Recently I've gotten interested in rock climbing. I go to an indoor gym pretty regularly and enjoy the challenge. As much fun as rock climbing indoor can be, it's nothing like getting outside and climbing some real rock. I recently went to Mission Gorge with a friend and got to climb a few serious walls. He's a very experienced climber who leads trips all the time so I should have felt safe but it was hard to tell myself that when I was preparing to rappel down a 100 foot face using some knots he had just whipped together for me.
In my class this week we were shown a presentation on Autism Spectrum Disorder and teaching strategies to help those in our classes who are affected by it. According to the presentation, major piece of what these students need is help developing relationships so it is suggested that teachers create buddy systems for their students who have ASD. Having somebody to model appropriate behaviours and habits is supposed to be really useful for students with ASD.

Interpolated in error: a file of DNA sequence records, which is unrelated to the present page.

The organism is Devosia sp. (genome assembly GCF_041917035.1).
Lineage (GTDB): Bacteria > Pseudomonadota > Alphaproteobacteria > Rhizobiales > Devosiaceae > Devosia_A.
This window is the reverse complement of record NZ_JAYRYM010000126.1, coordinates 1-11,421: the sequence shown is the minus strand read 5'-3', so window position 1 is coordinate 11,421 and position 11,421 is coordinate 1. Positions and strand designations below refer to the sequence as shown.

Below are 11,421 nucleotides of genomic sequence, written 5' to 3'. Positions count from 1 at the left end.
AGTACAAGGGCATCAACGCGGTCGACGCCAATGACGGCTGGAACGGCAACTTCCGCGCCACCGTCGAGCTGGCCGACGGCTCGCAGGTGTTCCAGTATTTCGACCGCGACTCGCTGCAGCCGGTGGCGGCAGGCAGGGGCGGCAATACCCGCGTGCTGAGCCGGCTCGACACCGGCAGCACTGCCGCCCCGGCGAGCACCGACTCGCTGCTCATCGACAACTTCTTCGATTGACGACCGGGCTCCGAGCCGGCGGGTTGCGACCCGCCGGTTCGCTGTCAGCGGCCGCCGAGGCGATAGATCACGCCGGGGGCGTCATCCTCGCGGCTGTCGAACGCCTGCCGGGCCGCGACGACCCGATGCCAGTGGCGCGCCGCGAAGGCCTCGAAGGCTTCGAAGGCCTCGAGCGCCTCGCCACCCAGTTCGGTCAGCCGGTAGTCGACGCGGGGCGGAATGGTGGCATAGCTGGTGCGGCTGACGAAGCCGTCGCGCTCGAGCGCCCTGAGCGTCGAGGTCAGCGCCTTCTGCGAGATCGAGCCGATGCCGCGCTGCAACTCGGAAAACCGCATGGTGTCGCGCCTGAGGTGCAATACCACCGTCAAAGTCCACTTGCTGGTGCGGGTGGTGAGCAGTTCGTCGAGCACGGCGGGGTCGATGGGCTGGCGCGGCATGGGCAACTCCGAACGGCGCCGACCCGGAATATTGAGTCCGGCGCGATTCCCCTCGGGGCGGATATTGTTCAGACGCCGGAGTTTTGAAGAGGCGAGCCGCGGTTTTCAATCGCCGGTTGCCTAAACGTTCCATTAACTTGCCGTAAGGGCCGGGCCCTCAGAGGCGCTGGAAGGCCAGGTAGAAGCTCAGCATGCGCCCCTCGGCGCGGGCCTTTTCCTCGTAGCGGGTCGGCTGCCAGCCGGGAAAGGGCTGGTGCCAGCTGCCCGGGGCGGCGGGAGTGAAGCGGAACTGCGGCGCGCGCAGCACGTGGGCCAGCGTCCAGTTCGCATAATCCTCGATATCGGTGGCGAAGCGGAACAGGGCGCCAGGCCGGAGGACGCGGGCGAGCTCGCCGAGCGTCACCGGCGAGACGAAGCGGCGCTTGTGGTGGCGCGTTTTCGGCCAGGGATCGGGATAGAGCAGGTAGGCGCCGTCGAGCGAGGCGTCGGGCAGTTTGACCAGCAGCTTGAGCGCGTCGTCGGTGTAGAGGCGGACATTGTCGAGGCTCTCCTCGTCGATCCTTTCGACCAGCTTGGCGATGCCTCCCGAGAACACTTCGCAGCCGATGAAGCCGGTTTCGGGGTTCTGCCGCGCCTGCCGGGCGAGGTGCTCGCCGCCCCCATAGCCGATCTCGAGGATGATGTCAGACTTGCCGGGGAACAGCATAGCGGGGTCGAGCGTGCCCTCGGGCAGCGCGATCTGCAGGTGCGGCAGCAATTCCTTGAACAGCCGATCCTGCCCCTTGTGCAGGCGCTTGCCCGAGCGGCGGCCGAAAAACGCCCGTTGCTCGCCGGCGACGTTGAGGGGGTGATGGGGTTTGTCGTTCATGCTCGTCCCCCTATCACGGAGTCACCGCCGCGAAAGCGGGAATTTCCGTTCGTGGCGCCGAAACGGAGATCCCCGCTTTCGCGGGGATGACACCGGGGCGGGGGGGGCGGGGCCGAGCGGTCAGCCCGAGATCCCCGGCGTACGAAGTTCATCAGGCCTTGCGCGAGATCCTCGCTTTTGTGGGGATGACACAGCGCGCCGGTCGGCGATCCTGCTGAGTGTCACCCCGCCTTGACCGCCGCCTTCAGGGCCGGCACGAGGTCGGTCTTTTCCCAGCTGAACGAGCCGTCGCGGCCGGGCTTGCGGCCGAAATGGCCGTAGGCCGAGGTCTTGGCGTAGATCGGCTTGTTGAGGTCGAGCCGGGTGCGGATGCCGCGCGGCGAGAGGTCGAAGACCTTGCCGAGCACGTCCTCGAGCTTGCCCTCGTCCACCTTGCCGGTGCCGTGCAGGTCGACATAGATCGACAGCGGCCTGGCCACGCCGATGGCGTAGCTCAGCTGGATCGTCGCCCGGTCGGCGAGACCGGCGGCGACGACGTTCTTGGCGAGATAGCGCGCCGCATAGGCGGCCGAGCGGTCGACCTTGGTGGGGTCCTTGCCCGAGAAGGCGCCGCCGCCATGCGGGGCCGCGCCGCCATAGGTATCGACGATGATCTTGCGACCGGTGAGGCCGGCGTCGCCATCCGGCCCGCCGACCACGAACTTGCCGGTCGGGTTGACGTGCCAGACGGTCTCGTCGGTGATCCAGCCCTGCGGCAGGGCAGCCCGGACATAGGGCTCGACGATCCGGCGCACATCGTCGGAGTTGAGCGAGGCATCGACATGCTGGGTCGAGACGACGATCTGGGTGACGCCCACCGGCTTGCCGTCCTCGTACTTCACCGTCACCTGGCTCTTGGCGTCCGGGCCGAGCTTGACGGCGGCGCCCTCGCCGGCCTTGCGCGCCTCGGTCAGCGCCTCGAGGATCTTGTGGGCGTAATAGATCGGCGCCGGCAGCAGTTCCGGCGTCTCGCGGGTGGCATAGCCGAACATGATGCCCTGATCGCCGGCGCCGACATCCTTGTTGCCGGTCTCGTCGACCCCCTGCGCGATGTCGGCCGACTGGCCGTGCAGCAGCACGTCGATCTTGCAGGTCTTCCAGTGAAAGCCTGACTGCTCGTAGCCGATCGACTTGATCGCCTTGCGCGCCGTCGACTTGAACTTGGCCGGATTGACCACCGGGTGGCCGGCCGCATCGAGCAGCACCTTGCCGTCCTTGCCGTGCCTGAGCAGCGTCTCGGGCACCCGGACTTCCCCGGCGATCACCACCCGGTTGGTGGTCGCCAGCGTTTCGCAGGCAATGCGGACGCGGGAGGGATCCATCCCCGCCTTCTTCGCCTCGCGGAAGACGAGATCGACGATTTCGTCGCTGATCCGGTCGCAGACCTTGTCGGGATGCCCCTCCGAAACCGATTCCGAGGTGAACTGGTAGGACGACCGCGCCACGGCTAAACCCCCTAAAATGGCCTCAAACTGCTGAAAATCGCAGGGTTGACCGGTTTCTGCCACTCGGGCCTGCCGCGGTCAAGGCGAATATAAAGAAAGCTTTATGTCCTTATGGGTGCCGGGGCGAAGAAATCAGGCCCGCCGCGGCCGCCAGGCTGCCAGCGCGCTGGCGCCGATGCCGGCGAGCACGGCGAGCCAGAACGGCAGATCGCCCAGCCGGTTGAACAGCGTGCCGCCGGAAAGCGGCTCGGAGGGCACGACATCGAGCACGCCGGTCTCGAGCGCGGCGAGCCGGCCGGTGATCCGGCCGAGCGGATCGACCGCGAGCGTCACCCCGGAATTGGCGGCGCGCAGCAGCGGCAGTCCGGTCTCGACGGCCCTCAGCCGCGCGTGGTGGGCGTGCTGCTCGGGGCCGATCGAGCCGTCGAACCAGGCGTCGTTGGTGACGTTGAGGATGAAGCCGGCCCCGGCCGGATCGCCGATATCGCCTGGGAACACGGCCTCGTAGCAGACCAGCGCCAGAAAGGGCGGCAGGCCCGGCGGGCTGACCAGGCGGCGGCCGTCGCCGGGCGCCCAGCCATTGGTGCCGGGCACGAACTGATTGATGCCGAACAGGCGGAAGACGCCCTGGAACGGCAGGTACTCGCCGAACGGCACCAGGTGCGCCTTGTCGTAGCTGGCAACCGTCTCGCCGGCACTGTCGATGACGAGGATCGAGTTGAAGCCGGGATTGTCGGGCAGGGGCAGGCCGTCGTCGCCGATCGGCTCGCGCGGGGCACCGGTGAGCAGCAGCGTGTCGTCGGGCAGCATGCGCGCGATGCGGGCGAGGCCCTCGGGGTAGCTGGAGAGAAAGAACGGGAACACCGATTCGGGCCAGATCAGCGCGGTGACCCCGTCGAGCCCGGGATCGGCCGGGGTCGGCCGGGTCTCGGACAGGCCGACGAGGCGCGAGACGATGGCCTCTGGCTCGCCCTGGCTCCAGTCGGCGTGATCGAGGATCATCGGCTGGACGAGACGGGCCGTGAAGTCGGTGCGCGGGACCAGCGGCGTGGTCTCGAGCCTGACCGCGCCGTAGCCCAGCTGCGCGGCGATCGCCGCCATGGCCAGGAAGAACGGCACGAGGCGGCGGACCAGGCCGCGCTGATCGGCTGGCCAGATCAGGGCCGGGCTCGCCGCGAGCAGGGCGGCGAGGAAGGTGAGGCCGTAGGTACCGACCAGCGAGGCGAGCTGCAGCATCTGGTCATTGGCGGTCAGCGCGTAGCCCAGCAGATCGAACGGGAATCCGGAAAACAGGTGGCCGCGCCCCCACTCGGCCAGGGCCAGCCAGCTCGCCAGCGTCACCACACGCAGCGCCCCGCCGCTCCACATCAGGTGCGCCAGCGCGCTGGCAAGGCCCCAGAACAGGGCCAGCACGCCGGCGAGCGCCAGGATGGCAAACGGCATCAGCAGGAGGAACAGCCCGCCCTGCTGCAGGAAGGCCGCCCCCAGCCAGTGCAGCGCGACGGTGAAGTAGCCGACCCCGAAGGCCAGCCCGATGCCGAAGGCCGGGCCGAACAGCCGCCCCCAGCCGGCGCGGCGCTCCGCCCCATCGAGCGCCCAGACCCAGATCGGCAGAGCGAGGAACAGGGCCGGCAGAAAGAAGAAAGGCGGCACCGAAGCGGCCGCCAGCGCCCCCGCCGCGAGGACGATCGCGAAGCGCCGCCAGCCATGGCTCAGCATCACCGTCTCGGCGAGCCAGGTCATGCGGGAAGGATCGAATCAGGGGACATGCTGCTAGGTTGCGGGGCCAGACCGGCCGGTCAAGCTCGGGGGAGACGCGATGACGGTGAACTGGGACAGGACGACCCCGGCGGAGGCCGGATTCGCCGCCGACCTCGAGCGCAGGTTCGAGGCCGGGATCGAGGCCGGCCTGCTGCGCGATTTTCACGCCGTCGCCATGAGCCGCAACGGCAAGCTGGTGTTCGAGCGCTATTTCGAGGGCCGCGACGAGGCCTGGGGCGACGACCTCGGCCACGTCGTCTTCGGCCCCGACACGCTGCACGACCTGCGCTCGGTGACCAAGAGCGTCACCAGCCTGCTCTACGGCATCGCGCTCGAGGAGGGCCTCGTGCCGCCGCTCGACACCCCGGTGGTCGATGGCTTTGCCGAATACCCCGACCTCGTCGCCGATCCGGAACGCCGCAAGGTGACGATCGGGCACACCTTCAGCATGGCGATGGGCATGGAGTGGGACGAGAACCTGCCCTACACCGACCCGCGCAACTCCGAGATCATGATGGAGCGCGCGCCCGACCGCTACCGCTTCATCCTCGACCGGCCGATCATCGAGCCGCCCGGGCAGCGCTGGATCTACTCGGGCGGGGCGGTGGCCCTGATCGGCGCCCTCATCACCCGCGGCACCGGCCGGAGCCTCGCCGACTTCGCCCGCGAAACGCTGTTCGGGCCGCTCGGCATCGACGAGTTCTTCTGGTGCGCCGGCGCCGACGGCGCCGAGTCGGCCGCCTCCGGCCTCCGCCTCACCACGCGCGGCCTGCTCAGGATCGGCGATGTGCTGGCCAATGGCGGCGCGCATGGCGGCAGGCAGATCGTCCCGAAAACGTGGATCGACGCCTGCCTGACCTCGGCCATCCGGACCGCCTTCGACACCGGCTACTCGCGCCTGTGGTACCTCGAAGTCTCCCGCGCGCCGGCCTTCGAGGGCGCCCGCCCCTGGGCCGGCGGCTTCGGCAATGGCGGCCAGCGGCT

As I reflected on this suggestion I thought about climbing with my friend. I think we can all benefit from having partners and buddies in work or projects that we do. Because of this I thought maybe in future classes of mine I can set up study partners who help each other with make up work, submitting assignments and general check ins. I'm working to make my class as inclusive as it can be and so I hesitate to require something of a few of my students and not others
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Philip Estrada is a teacher at High Tech High Media Arts in San Diego California. He teaches Physics by having kids build things in a woodshop.